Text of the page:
- North American Rescue ARS for Needle Decompression (3.25″ 14 Gauge) – This device was created to relieve a medical emergency called a tension pneumothorax. This occurs when there is a progressive build up of air within the pleural space, usually due to a lung laceration, which allows air to escape from the lungs into the pleural space but not to return. Basically, if you get stabbed or shot and your lung is lacerated, pressure builds up in the thorax and it needs to get relieved.
- North American Rescue Combat Application Tourniquet (CAT) – A tourniquet is a medical device used to cut off blood flow from a vein or artery in case of severe hemorrhaging in the arms or legs. Beware of counterfeit CAT tourniquets, and only purchase from reputable sources. North American Rescue has a patent on the CAT tourniquet, and fakes on the market have been known to fail at the most critical times.
- Nasopharyngeal Airway 28F with Lubricant (NPA) – This tube is designed to be inserted into the nasal passageway to secure an open airway. It can prevent suffocation when someone is unconscious and the jaw relaxes letting the tongue slide back and obstruct the airway.
- Israeli Bandage 4″ and 6″ – These bandages stop bleeding by creating pressure on a wound. First used by NATO troops in Bosnia, they are now used worldwide and are very effective. I recommend one of each size to make sure the arms and legs are covered.
- Sharpie – On the CAT tourniquet, there is a space to put the time of application. This lets medical professionals know how much time has passed when you’re transferring a patient to emergency services. To make sure the time doesn’t wipe off, use a sharpie.
- Zip-Loc Bag – In case you lose a finger, you don’t want to throw it in your pocket and rush off to the ER. To keep it as clean as possible, a ZipLoc bag works perfectly. If you can put it on ice, that helps slow the process of decay.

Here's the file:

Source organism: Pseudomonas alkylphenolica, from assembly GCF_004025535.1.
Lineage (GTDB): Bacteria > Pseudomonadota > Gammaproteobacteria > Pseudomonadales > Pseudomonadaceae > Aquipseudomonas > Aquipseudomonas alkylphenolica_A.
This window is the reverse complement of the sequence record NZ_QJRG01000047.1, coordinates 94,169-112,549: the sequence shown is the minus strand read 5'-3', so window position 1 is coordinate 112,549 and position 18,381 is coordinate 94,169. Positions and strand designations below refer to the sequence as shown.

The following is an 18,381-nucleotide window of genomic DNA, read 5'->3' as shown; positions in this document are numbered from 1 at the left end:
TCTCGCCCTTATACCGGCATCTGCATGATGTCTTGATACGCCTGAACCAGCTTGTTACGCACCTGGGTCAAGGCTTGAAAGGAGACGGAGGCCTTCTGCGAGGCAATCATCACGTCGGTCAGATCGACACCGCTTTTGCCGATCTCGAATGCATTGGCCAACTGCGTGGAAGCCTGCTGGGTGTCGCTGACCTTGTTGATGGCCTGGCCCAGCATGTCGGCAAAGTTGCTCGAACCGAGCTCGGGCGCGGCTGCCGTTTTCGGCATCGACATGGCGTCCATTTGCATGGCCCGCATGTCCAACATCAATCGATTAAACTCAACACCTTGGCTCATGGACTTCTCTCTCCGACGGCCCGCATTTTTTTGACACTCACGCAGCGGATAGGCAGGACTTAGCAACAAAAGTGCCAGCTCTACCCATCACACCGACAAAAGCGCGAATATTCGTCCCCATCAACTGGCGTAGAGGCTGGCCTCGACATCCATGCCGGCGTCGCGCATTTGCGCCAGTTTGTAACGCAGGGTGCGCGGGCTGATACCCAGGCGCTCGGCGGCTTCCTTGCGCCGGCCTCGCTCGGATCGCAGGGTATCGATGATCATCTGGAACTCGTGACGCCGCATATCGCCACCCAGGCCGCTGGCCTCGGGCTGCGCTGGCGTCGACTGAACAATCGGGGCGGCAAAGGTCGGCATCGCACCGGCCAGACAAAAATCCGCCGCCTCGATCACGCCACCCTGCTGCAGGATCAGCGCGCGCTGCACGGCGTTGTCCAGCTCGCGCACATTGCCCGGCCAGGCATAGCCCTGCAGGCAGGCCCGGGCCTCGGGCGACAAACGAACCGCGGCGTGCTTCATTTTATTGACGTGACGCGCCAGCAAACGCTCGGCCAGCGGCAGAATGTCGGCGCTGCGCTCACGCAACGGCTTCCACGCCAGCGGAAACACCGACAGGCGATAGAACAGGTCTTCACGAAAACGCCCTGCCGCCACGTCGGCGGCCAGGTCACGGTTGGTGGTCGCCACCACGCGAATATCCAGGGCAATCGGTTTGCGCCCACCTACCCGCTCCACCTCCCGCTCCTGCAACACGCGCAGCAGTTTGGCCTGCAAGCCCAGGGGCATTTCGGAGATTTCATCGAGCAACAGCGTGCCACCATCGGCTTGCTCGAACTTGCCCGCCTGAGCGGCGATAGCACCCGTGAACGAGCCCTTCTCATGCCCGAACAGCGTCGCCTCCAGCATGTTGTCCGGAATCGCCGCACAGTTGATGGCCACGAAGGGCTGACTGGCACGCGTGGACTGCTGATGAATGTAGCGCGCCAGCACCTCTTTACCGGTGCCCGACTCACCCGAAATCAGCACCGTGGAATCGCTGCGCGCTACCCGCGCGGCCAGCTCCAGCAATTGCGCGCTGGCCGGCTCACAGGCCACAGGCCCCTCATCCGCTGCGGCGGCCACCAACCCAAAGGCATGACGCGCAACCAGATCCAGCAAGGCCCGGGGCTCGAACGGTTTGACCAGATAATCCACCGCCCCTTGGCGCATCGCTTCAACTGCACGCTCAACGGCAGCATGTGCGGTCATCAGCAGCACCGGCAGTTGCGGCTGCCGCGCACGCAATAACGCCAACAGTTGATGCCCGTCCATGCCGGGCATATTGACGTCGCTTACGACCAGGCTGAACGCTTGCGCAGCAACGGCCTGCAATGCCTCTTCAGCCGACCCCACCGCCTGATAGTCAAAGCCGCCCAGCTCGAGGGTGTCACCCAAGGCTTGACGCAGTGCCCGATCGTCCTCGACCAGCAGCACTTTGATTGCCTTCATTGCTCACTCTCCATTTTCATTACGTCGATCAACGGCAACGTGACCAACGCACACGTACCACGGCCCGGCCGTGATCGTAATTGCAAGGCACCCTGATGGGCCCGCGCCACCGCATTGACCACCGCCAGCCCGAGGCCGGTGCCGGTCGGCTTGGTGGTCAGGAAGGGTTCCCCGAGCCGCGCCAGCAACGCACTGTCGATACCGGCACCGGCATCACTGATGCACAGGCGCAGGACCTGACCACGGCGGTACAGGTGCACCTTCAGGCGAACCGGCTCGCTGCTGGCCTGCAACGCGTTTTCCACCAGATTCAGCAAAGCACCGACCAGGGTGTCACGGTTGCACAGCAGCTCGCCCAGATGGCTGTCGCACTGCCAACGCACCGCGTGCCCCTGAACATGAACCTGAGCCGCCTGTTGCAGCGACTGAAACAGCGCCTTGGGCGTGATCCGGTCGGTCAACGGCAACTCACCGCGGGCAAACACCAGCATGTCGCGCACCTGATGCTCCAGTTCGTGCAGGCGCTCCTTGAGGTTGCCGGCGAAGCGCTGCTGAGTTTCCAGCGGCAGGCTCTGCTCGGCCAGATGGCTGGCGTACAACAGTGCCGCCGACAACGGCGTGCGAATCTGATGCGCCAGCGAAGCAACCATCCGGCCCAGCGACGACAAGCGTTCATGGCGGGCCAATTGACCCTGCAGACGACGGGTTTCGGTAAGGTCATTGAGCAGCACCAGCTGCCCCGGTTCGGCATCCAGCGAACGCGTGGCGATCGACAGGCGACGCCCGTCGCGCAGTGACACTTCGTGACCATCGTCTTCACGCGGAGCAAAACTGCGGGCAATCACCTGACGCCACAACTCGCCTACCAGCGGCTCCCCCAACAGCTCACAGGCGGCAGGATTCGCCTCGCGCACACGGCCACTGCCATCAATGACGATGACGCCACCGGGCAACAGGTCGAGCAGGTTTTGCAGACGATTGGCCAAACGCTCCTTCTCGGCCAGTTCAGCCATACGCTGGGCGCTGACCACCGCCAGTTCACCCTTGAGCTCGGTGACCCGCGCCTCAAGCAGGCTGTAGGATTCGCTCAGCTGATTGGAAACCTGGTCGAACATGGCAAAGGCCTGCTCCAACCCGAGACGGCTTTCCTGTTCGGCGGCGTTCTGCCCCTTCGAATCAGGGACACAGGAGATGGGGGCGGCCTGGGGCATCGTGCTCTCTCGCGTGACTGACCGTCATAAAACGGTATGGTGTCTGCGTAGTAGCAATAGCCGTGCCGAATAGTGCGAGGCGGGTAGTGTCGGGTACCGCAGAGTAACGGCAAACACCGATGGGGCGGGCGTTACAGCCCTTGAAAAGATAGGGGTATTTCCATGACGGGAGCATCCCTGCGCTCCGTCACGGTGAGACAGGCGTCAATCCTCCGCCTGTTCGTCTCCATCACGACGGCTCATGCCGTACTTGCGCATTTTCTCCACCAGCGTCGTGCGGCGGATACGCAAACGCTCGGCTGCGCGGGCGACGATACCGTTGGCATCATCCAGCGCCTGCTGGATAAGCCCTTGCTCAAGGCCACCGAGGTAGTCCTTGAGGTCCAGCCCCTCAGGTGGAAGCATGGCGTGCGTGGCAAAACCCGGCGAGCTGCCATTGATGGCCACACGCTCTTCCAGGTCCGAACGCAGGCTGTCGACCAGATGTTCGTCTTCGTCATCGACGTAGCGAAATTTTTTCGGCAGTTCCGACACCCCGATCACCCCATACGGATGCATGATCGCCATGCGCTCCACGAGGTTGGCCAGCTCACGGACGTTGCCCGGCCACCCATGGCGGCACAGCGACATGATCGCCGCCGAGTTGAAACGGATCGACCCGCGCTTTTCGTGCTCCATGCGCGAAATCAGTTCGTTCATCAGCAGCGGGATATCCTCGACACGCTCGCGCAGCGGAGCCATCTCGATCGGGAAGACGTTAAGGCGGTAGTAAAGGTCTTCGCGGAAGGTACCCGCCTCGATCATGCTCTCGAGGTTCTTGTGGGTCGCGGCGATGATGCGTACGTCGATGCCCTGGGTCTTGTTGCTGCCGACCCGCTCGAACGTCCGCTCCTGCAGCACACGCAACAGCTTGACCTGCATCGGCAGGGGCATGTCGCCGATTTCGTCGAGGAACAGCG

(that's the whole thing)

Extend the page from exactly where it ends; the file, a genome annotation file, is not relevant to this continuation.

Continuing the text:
- Adventure Medical Kits Trauma Pak W/ QuickClot – This kit has a hemostatic sponge with Zeolite to stop bleeding fast. It works on contact to accelerate the body’s natural clotting process.
- 6″ 12 Hr Glowstick – If you’re in a medical situation with low light or you need to signal for help, one glowstick can make all the difference.
Hygiene Module Checklist
Keeping clean is not only important for health. It plays a huge role in keeping up morale. Hence, a lack of emergency hygiene items can lead to infection, sickness, and a whole list of other crappy things you would rather avoid. Here is what we recommend to make sure you stay clean and healthy:
- Toothbrush (1)
- Toothpaste (2)
- Baby wipes (10 pc) (3)
- Kleenex 3ply tissues (10 pc) (2)
- Lightload Towels (2)
- Lip balm (1)
- Bug spray (1)
- Advil (10pc) 200mg (1)
- Bar soap (1)
- Deodorant (1)
- Baby powder (1)
- SPF cream (1)
- Disposable razor (1)
- Tampons (7)
- Nail clippers (1)
- Roll of toilet paper (1)
Food and Water Module Checklist
The key here is sustenance and packing as many calories into the smallest possible space.
For a bug out bag, the rule of thumb is carrying 72 hours’ worth of food and water. To maintain endurance and energy, add a few packets of powdered electrolyte mix.